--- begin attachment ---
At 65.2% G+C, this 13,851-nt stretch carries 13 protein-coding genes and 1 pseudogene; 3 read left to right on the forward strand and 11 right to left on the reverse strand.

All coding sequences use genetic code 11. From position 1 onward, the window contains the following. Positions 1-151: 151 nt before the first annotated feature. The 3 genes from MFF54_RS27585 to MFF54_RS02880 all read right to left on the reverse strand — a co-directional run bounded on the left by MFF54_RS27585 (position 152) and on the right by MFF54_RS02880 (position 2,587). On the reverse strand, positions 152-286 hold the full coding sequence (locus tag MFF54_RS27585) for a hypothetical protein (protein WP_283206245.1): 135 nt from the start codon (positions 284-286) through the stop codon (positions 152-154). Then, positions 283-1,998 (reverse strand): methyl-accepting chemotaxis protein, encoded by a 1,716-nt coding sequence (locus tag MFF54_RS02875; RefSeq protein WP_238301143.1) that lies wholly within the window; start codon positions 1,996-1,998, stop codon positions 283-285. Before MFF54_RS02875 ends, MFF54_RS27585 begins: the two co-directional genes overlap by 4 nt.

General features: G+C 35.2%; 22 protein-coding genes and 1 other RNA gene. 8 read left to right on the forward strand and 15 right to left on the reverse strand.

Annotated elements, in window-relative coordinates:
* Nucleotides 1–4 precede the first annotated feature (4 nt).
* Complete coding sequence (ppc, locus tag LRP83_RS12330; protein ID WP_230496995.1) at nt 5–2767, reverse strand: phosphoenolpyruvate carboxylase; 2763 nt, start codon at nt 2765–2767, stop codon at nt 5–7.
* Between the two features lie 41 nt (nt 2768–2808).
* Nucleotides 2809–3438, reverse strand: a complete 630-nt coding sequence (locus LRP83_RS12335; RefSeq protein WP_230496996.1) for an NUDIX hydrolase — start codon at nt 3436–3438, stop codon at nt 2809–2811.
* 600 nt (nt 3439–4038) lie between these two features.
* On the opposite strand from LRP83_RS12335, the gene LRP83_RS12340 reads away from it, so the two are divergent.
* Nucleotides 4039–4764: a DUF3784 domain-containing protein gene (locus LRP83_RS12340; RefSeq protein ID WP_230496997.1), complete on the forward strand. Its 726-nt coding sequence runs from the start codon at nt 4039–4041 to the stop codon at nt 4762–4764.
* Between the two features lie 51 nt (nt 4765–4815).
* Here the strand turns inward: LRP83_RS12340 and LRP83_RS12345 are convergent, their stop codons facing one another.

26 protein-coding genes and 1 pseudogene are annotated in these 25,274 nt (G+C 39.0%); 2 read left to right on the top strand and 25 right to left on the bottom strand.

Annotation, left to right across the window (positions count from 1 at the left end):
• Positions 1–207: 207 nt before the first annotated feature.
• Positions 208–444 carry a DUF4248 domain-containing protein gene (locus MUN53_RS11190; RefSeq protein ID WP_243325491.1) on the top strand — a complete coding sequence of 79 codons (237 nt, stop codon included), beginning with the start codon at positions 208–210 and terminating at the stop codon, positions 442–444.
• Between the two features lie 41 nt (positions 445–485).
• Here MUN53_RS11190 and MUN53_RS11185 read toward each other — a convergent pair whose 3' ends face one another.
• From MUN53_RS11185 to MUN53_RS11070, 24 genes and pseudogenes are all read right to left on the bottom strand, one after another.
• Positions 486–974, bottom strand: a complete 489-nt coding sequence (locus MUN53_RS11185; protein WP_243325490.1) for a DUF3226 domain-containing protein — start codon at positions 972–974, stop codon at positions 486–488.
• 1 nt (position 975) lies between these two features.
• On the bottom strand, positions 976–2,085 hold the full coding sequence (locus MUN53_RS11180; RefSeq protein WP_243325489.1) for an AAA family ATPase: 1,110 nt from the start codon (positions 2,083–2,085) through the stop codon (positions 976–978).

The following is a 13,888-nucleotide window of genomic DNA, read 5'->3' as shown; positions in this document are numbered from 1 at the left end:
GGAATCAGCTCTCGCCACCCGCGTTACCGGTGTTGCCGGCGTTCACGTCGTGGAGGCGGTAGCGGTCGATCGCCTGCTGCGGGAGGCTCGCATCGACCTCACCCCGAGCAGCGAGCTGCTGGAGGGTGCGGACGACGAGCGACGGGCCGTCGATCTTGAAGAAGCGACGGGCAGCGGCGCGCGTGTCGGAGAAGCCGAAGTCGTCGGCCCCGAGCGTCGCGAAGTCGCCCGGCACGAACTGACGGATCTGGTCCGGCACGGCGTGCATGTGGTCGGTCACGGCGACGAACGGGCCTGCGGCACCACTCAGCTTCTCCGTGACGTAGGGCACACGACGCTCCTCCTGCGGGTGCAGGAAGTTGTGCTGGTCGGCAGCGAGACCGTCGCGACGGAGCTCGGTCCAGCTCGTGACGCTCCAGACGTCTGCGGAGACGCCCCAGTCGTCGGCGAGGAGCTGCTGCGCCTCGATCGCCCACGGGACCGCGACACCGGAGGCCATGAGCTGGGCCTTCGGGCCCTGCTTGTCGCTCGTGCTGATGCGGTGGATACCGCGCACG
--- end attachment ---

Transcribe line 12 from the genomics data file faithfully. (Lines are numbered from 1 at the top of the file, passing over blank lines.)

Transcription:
* Between the two features lie 51 nt (nt 4765–4815).